On June 28, 1914, the assassination of Archduke Franz Ferdinand began a cascade of events that would change the course of the 20th century. Entangling alliances and mutual suspicion led to the mobilization and counter-mobilizion of armies. No one wanted to show up late, in the event of war. And so there was war. By October, the “Great War” had devolved into the trench-bound hell which would characterize the next four years.
The German and British economies were heavily dependent on imports to feed their populations and prosecute the war effort. By February 1915, both were attempting to throttle the other through naval blockade.
Great Britain’s Royal Navy had superior numbers, while the Imperial German Navy’s surface fleet was restricted to an area of the North Sea called the German Bight. In other theaters, Germans augmented their small navy with commerce raiders and “unterseeboots”. More than any other cause, it was the German policy of unrestricted submarine warfare, which would bring the United States into the war two years later.
On February 4, 1915, Imperial Germany declared a naval blockade against shipping to Britain, stating that “On and after February 18th every enemy merchant vessel found in this region will be destroyed, without its always being possible to warn the crews or passengers of the dangers threatening”. “Neutral ships” it continued, “will also incur danger in the war region”.
As the war unfolded, German U-boats sank nearly 5,000 ships, close to 13 million gross register ton, including the Cunard Liner Lusitania, which was torpedoed and sunk off Kinsale, Ireland, on May 7, 1915. 1,198 were drowned, including 128 Americans. 100 of the dead, were children. .
The reaction in the US and UK was immediate and vehement, portraying the sinking as the act of barbarians and Huns. Imperial Germany maintained that Lusitania was illegally transporting munitions intended to kill German boys on European battlefields. Furthermore, the embassy pointed out that ads had been taken out in the New York Times and other newspapers, specifically warning that the liner was subject to attack.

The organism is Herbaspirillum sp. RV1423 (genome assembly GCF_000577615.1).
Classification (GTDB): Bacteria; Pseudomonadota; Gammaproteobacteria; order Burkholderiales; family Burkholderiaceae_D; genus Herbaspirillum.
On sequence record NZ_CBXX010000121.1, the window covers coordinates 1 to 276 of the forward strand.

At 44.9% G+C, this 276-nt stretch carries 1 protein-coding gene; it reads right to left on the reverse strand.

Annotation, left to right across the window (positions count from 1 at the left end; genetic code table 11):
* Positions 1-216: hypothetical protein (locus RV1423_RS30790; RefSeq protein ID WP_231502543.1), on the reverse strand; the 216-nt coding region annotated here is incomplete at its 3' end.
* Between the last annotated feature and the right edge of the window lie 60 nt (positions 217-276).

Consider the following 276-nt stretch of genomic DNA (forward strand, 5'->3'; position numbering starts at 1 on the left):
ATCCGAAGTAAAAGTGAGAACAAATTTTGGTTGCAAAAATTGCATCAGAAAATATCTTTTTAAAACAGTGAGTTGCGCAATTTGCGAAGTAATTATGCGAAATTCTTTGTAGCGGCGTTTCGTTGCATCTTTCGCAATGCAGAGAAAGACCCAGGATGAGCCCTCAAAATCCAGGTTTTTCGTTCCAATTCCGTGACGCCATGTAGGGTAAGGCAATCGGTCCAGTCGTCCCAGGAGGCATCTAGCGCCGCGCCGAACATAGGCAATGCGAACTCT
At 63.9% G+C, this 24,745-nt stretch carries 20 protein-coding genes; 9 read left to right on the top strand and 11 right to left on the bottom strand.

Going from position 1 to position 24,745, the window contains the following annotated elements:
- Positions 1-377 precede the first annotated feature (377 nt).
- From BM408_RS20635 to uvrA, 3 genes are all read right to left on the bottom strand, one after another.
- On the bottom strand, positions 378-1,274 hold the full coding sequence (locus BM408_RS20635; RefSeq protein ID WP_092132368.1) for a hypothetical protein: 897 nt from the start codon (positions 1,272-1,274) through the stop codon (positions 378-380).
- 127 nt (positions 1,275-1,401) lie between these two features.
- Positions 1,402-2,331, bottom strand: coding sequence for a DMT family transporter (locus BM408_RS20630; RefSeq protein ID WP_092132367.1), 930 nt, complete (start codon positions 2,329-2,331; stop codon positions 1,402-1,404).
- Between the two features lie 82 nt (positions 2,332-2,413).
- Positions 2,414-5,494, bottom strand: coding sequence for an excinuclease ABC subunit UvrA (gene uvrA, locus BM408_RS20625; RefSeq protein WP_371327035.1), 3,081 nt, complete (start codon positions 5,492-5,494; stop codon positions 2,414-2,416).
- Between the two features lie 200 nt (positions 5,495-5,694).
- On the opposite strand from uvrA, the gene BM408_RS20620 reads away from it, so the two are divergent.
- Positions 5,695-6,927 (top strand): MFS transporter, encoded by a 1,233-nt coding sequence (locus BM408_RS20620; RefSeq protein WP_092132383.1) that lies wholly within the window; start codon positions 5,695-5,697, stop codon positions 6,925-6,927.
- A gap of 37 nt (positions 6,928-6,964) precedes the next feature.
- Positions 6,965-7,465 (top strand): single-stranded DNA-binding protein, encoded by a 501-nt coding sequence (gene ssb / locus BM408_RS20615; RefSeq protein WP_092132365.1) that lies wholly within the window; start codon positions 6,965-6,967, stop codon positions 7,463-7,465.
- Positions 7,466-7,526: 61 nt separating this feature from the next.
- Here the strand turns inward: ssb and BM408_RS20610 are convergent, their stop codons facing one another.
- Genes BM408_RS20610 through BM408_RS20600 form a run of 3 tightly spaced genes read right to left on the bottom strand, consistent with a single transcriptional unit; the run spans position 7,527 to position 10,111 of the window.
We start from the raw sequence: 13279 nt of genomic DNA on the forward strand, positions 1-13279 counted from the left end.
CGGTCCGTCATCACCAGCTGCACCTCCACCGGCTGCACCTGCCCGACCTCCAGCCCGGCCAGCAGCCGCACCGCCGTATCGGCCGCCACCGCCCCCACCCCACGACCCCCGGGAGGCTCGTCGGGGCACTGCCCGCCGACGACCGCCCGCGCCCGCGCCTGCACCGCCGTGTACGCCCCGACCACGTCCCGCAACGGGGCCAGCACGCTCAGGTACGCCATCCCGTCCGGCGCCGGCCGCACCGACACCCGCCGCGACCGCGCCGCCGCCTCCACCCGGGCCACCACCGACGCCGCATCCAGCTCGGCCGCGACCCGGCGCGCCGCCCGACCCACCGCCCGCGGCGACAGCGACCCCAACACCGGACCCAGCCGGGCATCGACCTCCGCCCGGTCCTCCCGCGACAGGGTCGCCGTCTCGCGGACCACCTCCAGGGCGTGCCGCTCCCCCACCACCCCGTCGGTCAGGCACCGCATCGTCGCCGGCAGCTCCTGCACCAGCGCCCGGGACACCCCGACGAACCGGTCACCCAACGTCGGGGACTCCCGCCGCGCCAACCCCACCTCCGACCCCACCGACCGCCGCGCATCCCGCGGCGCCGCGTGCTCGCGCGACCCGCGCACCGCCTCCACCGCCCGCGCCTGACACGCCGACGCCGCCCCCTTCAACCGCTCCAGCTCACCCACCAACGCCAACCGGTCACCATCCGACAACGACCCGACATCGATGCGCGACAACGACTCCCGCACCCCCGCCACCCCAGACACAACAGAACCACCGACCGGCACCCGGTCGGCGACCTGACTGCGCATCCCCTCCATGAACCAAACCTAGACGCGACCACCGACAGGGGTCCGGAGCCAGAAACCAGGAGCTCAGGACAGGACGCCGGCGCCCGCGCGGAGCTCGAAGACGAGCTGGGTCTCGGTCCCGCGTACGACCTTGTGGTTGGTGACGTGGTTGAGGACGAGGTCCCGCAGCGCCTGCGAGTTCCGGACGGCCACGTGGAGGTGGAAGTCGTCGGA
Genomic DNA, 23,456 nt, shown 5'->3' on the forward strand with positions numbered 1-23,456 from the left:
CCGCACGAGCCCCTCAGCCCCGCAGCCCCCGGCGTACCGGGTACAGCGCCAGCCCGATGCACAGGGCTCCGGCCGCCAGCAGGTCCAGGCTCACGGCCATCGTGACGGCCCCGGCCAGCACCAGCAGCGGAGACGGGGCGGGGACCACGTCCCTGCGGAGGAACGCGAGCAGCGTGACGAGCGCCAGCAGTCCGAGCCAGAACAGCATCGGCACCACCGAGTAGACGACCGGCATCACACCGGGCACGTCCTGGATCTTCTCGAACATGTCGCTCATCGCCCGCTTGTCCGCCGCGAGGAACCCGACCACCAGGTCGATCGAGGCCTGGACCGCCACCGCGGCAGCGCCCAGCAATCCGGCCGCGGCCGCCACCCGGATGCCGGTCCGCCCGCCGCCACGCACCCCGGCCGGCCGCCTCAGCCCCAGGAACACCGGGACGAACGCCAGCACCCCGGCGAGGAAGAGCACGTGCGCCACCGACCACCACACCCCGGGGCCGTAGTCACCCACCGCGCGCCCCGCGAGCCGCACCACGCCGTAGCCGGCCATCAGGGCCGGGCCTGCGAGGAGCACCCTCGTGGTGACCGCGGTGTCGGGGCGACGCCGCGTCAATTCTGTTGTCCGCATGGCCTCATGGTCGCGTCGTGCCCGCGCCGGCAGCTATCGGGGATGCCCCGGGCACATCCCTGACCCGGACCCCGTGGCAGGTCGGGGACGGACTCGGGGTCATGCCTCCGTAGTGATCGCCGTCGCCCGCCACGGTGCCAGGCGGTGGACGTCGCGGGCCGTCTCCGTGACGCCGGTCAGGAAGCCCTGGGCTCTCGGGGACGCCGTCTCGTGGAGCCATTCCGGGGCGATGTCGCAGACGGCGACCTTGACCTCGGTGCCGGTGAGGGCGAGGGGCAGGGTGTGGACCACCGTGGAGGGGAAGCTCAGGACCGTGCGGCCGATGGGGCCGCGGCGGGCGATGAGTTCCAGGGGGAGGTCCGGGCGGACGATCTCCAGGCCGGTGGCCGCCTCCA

Unrestricted submarine warfare was suspended for a time, for fear of bringing the US into the war. The policy was reinstated in January 1917, prompting then-Chancellor Theobald von Bethmann Hollweg to say, “Germany is finished”. He was right.
SS Housatonic was stopped off the southwest coast of England, and boarded by German submarine U-53. American Captain Thomas Ensor was interviewed by Kapitänleutnant Hans Rose, who said he was sorry. Housatonic was “carrying food supplies to the enemy of my country”, and would be destroyed. The American Captain and crew were allowed to launch lifeboats and abandon ship, while German sailors raided the American’s soap supplies. Apparently, WWI vintage German subs were short on soap.
Housatonic was sunk with a single torpedo, U-53 towing the now-stranded Americans toward the English coast. Sighting the trawler Salvator, Rose fired his deck guns to be sure they’d been spotted, and then slipped away. It was February 3, 1917.
President Woodrow Wilson retaliated, breaking off diplomatic relations with Germany the following day. Three days later, on February 7, a German U-boat fired two torpedoes at the SS California, off the Irish coast. One missed, but the second tore into the port side of the 470-foot, 9,000-ton steamer. California sank in nine minutes, killing 43 of her 205 passengers and crew.
Two weeks later, British Intelligence divulged the Zimmermann note to Edward Bell, secretary of the United States Embassy in Britain. This was an overture from German Foreign Minister Arthur Zimmermann to the Mexican government , promising American territories in exchange for a Mexican declaration of war against the US.
In the United States, the political tide was turning. The combination of events was the last straw. The United States entered WWI about a month later.
At the time, the German claim that Lusitania carried contraband munitions seemed to be supported by survivors’ reports of secondary explosions within the stricken liner’s hull. In 2008, the UK Daily Mail reported that dive teams had reached the wreck, lying at a depth of 300′. Divers reported finding tons of US manufactured Remington .303 ammunition, about 4 million rounds, stored in unrefrigerated cargo holds in cases marked “Cheese”, “Butter”, and “Oysters”.